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    Apple 'never' planned to use sapphire covers for iPhone 6 or iPhone 6 Plus - report



    Despite much wishful thinking on the part of enthusiasts and even members of the tech press, full sapphire screen covers were never in the cards for Apple's iPhone 6 or iPhone 6 Plus, a new report reveals.

    Citing unnamed sources, Tim Bajarin of Time reported on Wednesday that sapphire was "never targeted for the iPhone 6 or iPhone 6 Plus." Customers holding out hope for a potential sapphire cover on next year's iPhone should also reconsider, as he revealed that the hardened material's role in future iPhone models "hasn't even been decided yet."

    The reasons that Apple didn't use or even seriously consider sapphire for this year's iPhone are numerous. AppleInsider detailed many of the issues associated with sapphire back in June, including the facts that it's expensive, it's heavy, and it's prone to shattering when dropped.

    Bajarin's report directly refutes one analyst who attempted to claim that sapphire missed the cut on the iPhone 6 and iPhone 6 Plus designs by a matter of "weeks," before last-minute issues led Apple to choose ion-infused Gorilla Glass. But that analyst, who focuses almost exclusively on Apple's relationship with sapphire maker GT Advanced Technologies, was supremely confident that every iPhone 6, iPhone 6 Plus and Apple Watch would all include sapphire covers, which they do not.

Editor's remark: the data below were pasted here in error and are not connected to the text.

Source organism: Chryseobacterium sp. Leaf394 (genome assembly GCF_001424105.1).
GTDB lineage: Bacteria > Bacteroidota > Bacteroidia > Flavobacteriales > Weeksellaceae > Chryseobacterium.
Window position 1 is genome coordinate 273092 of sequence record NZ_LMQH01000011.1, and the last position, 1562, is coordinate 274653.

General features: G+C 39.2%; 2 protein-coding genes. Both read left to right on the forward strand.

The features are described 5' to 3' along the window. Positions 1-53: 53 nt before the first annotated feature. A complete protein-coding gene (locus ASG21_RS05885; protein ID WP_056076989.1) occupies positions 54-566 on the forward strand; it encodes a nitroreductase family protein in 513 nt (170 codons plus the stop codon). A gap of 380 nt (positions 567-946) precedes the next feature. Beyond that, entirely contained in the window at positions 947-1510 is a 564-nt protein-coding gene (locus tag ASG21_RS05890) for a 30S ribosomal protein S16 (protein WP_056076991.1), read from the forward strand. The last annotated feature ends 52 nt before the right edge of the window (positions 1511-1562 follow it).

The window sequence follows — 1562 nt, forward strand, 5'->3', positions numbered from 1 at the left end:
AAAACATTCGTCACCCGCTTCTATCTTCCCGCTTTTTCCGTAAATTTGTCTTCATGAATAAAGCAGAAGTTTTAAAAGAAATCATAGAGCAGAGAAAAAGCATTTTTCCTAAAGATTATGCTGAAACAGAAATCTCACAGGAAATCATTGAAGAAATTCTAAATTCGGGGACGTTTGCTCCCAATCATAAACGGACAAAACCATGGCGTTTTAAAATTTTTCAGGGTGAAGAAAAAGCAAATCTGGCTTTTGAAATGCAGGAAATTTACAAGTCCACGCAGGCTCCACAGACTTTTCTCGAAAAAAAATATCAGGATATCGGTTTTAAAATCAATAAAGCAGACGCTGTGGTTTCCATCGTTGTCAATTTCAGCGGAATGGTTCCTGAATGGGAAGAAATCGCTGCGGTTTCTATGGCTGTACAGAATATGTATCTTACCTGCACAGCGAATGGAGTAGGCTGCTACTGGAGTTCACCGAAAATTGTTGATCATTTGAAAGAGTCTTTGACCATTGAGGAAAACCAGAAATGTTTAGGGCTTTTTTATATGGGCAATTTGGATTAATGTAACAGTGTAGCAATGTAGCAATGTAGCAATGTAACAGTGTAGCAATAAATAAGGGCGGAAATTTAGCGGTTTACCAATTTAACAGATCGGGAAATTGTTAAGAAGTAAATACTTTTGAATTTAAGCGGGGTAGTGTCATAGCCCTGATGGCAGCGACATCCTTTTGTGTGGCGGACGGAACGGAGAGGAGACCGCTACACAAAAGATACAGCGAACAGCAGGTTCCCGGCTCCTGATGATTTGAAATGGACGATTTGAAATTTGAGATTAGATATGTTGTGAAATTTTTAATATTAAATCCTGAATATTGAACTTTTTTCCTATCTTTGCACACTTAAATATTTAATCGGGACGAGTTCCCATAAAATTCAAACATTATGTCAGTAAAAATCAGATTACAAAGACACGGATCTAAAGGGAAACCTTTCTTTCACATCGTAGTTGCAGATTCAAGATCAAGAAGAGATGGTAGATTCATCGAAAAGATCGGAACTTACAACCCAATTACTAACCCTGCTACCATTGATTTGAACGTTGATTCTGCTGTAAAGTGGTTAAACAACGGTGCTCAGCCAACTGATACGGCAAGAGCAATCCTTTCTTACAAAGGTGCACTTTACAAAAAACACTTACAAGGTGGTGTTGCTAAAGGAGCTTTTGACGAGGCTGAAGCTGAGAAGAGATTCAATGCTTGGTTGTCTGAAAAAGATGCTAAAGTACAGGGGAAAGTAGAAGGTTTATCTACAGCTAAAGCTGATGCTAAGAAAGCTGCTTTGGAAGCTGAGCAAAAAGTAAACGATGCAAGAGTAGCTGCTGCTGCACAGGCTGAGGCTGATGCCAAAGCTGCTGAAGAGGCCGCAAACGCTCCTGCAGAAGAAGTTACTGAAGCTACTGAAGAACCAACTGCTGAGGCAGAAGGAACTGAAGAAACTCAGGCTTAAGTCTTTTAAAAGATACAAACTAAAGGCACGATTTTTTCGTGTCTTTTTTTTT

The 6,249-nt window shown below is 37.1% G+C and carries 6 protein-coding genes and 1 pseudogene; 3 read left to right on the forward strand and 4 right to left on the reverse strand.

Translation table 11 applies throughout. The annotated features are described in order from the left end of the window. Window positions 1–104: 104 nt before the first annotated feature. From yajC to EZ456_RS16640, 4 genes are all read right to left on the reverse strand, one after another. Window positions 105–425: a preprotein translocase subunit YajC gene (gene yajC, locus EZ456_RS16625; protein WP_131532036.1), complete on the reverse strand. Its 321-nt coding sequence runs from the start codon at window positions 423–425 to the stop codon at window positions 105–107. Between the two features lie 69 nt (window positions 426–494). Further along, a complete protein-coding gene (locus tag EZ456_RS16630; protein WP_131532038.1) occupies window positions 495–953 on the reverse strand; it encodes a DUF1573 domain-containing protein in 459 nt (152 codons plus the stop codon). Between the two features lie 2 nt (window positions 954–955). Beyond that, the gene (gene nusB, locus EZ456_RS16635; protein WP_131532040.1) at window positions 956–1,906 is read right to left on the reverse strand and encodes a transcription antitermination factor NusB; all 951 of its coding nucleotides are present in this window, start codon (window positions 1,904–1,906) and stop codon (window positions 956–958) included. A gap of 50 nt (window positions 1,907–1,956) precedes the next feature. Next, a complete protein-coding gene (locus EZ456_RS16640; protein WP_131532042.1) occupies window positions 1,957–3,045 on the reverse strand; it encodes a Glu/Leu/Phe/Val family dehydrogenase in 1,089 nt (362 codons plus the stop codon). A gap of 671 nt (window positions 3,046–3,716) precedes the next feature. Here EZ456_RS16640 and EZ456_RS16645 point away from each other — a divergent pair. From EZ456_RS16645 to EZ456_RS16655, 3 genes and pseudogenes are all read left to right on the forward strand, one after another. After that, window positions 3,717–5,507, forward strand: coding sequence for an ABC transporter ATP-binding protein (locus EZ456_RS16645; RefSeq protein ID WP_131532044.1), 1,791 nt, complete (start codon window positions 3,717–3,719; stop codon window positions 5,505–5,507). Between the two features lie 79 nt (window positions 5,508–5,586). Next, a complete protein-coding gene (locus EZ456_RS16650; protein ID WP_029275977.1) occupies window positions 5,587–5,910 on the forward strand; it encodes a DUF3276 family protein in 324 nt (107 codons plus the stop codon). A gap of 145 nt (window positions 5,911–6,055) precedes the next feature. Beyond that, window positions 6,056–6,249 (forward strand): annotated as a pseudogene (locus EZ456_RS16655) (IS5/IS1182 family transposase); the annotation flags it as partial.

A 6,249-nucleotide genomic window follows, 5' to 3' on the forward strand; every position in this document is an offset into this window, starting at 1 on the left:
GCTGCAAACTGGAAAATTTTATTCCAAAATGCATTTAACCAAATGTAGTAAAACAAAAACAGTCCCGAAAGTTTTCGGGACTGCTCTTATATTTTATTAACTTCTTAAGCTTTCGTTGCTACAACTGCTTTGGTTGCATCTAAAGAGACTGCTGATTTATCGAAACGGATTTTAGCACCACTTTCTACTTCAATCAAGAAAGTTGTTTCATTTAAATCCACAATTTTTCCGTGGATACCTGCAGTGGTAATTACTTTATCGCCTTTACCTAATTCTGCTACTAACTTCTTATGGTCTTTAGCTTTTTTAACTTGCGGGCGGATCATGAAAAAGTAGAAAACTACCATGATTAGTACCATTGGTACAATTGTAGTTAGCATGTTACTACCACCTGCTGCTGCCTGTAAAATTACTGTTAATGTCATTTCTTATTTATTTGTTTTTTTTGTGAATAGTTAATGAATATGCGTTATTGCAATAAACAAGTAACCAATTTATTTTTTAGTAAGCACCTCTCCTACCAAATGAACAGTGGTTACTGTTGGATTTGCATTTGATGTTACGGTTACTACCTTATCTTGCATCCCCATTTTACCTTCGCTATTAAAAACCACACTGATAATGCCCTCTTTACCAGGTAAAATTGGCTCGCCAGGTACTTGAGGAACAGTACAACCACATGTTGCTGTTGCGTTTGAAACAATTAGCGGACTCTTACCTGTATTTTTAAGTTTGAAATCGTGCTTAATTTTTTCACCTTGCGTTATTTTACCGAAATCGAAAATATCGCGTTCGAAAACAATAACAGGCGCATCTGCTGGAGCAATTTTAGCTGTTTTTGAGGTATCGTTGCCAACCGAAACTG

Investors and tech enthusiasts alike were excited by the news of a $578 million contract between Apple and GT Advanced Technologies for sapphire. They hoped that the two companies may have secretly discovered some sort of breakthrough that would allow Apple to build entire iPhone displays, and potentially even iPads, out of the material this year, all while keeping up with overwhelming consumer demand for those products.